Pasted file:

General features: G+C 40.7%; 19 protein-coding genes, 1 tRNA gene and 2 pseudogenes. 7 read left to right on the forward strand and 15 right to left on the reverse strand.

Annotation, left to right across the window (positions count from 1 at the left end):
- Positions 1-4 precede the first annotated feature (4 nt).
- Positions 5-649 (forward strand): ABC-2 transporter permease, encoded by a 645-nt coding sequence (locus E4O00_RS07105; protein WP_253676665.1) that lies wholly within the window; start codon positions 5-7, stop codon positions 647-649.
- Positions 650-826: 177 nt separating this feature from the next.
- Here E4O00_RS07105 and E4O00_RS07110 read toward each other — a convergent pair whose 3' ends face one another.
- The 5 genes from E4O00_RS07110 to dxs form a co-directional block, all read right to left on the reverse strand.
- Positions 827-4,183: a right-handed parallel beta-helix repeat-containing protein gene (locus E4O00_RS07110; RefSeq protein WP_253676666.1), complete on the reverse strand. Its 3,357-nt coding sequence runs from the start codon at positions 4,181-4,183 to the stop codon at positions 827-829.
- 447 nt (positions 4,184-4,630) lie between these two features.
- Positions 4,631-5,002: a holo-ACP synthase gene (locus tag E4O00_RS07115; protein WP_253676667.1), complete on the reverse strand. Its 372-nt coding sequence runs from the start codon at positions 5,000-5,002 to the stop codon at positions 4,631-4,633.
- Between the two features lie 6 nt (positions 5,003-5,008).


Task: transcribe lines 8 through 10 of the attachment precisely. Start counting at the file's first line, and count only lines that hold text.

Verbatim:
- Positions 827-4,183: a right-handed parallel beta-helix repeat-containing protein gene (locus E4O00_RS07110; RefSeq protein WP_253676666.1), complete on the reverse strand. Its 3,357-nt coding sequence runs from the start codon at positions 4,181-4,183 to the stop codon at positions 827-829.
- 447 nt (positions 4,184-4,630) lie between these two features.
- Positions 4,631-5,002: a holo-ACP synthase gene (locus tag E4O00_RS07115; protein WP_253676667.1), complete on the reverse strand. Its 372-nt coding sequence runs from the start codon at positions 5,000-5,002 to the stop codon at positions 4,631-4,633.